Updated: 1/21/2019

Streptococcus agalactiae (Group B Streptococci)

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Snapshot
  • A 29-year-old woman at 36-weeks gestation presents to her obstetrician for a prenatal visit. She denies any bloody vaginal fluid production and endorses the presence of spontaneous fetal movement. Ultrasonography demonstrates infant size that is appropriate for gestational age. She undergoes a rectal and vaginal swab, which grows group B streptococci. Preparations are made to receive intrapartum penicillin G prophylaxis.
Introduction
  • Classification
    • gram-positive cocci that are
      • β-hemolytic 
      • produces CAMP factor
        • an extracellular substance produced by that enlarges the area of hemolysis formed by Staphylococcus aureus
      • catalase-negative
      • facultative anaerobe
      • bacitracin resistant
      • hippurate test positive
      • PYR negative
  • Reservoir
    • vagina and gastrointestinal tract
  • Prevention
    • at 35-37 weeks gestation, a rectal and vaginal swab is performed to determine the presence of group B streptococcus (GBS)
      • if the cultures return positive for GBS, patients receive intrapartum penicillin G or ampicillin prophylaxis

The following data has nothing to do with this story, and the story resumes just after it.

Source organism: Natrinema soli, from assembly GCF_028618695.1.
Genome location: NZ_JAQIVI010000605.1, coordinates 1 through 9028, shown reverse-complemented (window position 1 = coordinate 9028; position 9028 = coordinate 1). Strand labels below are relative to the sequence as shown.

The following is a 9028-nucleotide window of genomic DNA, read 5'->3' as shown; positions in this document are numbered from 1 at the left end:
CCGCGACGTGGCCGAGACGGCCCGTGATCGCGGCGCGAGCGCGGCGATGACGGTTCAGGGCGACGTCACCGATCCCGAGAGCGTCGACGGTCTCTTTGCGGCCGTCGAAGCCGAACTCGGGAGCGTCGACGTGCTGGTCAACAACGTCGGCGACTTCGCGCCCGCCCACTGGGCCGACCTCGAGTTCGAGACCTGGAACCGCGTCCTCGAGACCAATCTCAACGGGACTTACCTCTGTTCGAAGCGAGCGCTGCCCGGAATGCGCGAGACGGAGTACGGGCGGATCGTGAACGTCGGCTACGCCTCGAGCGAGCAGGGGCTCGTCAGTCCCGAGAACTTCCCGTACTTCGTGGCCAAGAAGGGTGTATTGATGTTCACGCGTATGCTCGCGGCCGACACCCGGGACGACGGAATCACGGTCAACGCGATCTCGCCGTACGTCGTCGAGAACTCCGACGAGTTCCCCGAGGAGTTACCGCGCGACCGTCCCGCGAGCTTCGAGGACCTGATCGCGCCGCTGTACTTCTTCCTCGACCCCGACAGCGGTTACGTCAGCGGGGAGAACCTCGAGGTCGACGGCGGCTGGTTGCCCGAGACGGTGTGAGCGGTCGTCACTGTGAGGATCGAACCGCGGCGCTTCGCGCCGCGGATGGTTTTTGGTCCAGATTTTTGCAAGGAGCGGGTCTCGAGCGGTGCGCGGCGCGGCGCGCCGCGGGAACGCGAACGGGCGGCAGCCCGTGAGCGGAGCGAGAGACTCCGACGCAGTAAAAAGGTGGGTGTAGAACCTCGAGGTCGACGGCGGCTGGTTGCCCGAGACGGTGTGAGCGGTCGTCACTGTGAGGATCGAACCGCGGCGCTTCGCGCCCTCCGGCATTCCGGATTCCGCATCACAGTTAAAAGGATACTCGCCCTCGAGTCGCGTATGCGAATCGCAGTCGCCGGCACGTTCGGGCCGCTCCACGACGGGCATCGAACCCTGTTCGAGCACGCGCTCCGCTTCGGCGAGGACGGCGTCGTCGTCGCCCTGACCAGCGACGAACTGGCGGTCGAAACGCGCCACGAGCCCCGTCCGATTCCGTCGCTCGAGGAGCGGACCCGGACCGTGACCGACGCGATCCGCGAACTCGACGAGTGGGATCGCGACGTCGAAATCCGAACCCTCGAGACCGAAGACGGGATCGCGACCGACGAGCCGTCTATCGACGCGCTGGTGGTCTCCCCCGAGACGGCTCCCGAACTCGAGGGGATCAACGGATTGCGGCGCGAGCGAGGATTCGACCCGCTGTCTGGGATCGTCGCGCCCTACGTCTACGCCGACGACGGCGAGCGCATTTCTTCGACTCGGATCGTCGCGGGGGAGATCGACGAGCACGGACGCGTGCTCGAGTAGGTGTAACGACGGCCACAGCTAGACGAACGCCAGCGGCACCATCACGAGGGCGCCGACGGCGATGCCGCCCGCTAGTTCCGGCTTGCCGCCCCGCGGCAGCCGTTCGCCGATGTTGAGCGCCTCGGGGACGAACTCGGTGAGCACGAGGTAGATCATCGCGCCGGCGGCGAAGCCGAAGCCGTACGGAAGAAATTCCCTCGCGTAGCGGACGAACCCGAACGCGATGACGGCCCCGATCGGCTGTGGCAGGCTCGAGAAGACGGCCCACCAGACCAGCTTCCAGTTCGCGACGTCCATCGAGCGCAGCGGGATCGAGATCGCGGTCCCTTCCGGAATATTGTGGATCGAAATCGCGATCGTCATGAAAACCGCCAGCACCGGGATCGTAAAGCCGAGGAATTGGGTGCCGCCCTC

• Pathogenesis
    • infection occurs in utero secondary to
      • intraamniotic infection
      • rupture of membranes
      • passage through the vagina
  • Associated conditions
    • neonatal meningitis
    • neonatal sepsis
    • neonatal pneumonia
Presentation
  • Symptoms/physical exam
    • neonatal septicemia
      • irritability
      • lethargy
      • respiratory distress (e.g., tachypnea, hypoxia, and grunting)
    • neonatal meningitis
      • irritability
      • lethargy
      • respiratory distress (e.g., tachypnea, hypoxia, and grunting)
      • poor feeding and vomiting
      • bulging fontanel
      • nuchal rigidity
    • neonatal pneumonia
      • respiratory distress (e.g., tachypnea, hypoxia, and grunting)
        • patients will have a diffuse alveolar pattern on chest radiography
Studies
  • GBS isolation from a sterile body site (e.g., blood and cerebrospinal fluid)
Differential
  • Neonatal meningitis by other organisms (e.g., E. coli and L. monocytogenes)
    • differentiating factors
      • E. coli
        • gram-negative
      • L. monocytogenes
        • gram-positive rod
Treatment
  • Medical
    • penicillin G
      • indication
        • treatment of choice after GBS has been confirmed to be the only organism causing infection in the neonate and infant
 

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